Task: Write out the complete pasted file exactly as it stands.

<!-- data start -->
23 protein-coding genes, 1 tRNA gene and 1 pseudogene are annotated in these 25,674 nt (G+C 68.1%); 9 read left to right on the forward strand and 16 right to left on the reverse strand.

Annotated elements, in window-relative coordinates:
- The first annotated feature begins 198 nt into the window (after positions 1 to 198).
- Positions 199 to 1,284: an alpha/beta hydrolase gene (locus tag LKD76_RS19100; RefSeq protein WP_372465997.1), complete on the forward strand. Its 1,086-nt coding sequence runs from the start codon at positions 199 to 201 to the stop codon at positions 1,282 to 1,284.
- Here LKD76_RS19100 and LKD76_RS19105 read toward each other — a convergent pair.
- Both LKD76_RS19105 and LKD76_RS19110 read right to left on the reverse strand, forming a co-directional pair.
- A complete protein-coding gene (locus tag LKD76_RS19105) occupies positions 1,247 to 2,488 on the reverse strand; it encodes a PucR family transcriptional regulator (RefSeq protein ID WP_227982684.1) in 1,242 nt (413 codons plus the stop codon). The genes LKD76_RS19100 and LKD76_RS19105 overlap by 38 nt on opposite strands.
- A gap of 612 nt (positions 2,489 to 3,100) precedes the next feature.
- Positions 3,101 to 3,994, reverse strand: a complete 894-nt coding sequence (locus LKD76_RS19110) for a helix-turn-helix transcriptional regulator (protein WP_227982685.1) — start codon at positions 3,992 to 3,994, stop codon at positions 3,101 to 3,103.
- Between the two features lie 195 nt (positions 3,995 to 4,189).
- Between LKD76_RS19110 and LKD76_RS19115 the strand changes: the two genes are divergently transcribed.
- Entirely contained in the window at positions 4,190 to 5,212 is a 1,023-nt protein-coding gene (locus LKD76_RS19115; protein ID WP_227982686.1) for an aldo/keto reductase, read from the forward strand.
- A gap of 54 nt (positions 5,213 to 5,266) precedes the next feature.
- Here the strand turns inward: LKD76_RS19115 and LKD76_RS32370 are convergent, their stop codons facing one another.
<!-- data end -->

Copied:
23 protein-coding genes, 1 tRNA gene and 1 pseudogene are annotated in these 25,674 nt (G+C 68.1%); 9 read left to right on the forward strand and 16 right to left on the reverse strand.

Annotated elements, in window-relative coordinates:
- The first annotated feature begins 198 nt into the window (after positions 1 to 198).
- Positions 199 to 1,284: an alpha/beta hydrolase gene (locus tag LKD76_RS19100; RefSeq protein WP_372465997.1), complete on the forward strand. Its 1,086-nt coding sequence runs from the start codon at positions 199 to 201 to the stop codon at positions 1,282 to 1,284.
- Here LKD76_RS19100 and LKD76_RS19105 read toward each other — a convergent pair.
- Both LKD76_RS19105 and LKD76_RS19110 read right to left on the reverse strand, forming a co-directional pair.
- A complete protein-coding gene (locus tag LKD76_RS19105) occupies positions 1,247 to 2,488 on the reverse strand; it encodes a PucR family transcriptional regulator (RefSeq protein ID WP_227982684.1) in 1,242 nt (413 codons plus the stop codon). The genes LKD76_RS19100 and LKD76_RS19105 overlap by 38 nt on opposite strands.
- A gap of 612 nt (positions 2,489 to 3,100) precedes the next feature.
- Positions 3,101 to 3,994, reverse strand: a complete 894-nt coding sequence (locus LKD76_RS19110) for a helix-turn-helix transcriptional regulator (protein WP_227982685.1) — start codon at positions 3,992 to 3,994, stop codon at positions 3,101 to 3,103.
- Between the two features lie 195 nt (positions 3,995 to 4,189).
- Between LKD76_RS19110 and LKD76_RS19115 the strand changes: the two genes are divergently transcribed.
- Entirely contained in the window at positions 4,190 to 5,212 is a 1,023-nt protein-coding gene (locus LKD76_RS19115; protein ID WP_227982686.1) for an aldo/keto reductase, read from the forward strand.
- A gap of 54 nt (positions 5,213 to 5,266) precedes the next feature.
- Here the strand turns inward: LKD76_RS19115 and LKD76_RS32370 are convergent, their stop codons facing one another.